- Associated Press - Saturday, May 14, 2016

COLORADO SPRINGS, Colo. (AP) - With the bang of a gavel, a judge said he was sentencing John Ruess to two years in prison. What he actually got was life.

Yet, 20-plus years, steady income and a clean record later, the felony conviction still haunts him, Ruess said.

As of early May, Ruess, 48, his wife, and their three kids, ages 3, 5 and 9, live in an RV after being denied by every landlord they’ve contacted. Before that, they lived out of a car, with the occasional night spent in a hotel room, The Gazette reported (https://bit.ly/21PogUg).

He accepted that life when it affected only himself, but “it’s a family now,” his wife, Malichi Ruess said.

“He has a job. We can pay rent every month, but all they see is a felony,” she said. “It’s 23 years old, but that doesn’t matter to them.”

The same curse follows many people whose mistakes at one point put them behind bars, said Jesse Wiese, a former offender and director of The Second Prison Project.

Those exiting the prison system are told their efforts at rehabilitation will help them start anew. They can raise a family, get a good job, buy a home and live a good life. What they get is judgment, Wiese said.

They’re not locked up, but they’re locked out of society, he said.

“We give them a manual for how to build a vehicle for a new life, but then when they open the door there’s not a road to drive it on,” Wiese said.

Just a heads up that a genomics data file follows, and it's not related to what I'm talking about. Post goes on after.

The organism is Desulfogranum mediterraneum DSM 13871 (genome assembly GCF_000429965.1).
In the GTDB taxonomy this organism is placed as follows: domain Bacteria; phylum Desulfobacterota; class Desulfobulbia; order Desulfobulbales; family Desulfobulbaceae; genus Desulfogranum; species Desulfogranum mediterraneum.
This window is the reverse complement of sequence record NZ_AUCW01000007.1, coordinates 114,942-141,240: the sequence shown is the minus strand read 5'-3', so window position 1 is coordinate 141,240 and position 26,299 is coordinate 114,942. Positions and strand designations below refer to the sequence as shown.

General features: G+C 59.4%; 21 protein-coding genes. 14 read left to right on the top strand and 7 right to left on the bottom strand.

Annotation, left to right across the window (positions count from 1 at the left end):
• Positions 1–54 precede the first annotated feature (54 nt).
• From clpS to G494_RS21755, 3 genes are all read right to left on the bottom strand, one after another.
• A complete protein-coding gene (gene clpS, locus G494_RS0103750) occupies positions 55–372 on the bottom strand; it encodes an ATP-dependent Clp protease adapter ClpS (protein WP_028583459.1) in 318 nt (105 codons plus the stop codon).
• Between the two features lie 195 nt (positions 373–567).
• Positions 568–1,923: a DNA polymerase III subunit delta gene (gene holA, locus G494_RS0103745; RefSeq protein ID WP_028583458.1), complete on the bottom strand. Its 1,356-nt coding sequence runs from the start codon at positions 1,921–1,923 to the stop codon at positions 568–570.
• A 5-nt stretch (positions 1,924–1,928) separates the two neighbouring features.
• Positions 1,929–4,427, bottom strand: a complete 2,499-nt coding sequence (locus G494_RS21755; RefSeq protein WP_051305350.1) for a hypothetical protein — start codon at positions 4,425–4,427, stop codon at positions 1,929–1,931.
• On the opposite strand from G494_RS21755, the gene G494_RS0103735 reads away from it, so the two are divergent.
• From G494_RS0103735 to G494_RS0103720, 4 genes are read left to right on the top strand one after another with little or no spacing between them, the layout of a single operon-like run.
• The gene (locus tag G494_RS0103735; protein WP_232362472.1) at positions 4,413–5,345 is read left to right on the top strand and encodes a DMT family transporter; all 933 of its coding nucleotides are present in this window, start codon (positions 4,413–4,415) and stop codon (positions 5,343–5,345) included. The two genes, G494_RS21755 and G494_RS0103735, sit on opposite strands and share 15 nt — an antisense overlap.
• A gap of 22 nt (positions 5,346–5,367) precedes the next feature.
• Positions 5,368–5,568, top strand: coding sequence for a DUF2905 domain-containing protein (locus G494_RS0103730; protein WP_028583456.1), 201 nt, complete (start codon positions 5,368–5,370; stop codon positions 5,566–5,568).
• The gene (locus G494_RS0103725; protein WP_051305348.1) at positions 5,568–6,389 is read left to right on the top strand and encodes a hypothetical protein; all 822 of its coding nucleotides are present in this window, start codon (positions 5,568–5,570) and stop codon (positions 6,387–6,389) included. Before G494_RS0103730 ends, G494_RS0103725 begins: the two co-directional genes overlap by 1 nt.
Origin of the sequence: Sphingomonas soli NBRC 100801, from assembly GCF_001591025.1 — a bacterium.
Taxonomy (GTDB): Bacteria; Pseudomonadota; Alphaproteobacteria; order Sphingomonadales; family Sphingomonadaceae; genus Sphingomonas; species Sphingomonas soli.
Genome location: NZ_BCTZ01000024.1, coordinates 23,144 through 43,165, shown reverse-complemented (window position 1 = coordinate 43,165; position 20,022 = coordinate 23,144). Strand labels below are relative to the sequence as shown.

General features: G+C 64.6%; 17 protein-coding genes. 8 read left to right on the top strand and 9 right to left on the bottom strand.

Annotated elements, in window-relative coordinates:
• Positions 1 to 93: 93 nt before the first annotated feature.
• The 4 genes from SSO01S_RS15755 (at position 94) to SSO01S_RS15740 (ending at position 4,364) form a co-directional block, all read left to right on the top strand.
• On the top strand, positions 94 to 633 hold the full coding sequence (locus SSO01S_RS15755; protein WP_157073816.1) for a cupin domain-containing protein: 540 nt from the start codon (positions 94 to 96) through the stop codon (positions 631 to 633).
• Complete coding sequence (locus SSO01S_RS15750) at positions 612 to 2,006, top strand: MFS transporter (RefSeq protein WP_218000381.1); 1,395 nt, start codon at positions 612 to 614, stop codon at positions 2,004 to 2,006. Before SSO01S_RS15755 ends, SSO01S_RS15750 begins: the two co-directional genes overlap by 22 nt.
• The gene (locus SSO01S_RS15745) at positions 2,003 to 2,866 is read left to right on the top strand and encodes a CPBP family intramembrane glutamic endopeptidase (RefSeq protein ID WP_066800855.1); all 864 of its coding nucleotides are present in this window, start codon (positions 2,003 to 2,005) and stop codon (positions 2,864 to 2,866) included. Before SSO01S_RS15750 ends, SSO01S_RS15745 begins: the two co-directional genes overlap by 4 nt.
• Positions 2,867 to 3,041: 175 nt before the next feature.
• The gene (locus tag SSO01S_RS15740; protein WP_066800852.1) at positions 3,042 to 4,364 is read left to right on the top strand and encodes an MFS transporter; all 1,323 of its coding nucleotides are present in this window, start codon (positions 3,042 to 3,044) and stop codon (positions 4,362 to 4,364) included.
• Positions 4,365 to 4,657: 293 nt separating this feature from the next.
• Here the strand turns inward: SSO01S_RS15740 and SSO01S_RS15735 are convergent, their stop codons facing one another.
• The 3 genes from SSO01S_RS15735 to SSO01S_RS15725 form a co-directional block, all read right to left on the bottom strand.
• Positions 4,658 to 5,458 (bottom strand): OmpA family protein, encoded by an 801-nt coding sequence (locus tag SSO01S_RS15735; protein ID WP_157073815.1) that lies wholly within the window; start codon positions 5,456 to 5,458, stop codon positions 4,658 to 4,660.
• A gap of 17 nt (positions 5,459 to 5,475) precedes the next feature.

To bring awareness to what Wiese calls “second prison,” he organized a 5K race at America the Beautiful Park in downtown Colorado Springs to urge society to stand behind its promise of a second chance.

Wiese knows the struggle better than many.

He was 21 when he was sentenced to eight years in prison for bank robbery. In prison he discovered a passion for the law. He completed his bachelor’s degree from his cell and started studying for the LSAT. He hoped to be a judge someday.

Wiese said he knew there was a stigma attached to being a convicted felon, but he thought he could outwork, outsmart, outrun it.

That seemed possible when he was accepted into law school. But when it came time to get his law license, he was denied. Repeatedly.

“We preach hope to people in prison, but the minute they walk past that prison threshold it dies,” Wiese said.

“There’s no end to this misery,” he said. “We’re setting them up to fail.”

It would have been easy for Second Chances 5K participant Dennis Avila to contribute to the wrong side of the recidivism rate.

Avila said he spent his 20s as a drug dealer, watching as semi-trucks full of drugs infiltrated the city. It was a good gig, offering six-figure returns, he said.

Then the law caught up to him. In 2003, he was sentenced to two years in prison. He calls it a two-year discipleship.

When his suppliers came to reinstate him in the drug world, he chose God, he said. He worked tough jobs for little pay and no promise of retirement.

Then he channeled his entrepreneurial spirit for good. He’s a part-owner in three local businesses and runs DJ nonprofit HEAT Inc. - Healing, Edifying, Affirming, Teaching. Still, “people don’t look at that so much,” Avila said.

“Being someone who’s been in trouble and made a mistake still follows me today,” Avila said. “I was the guy who needed a project like this.”


Information from: The Gazette, https://www.gazette.com

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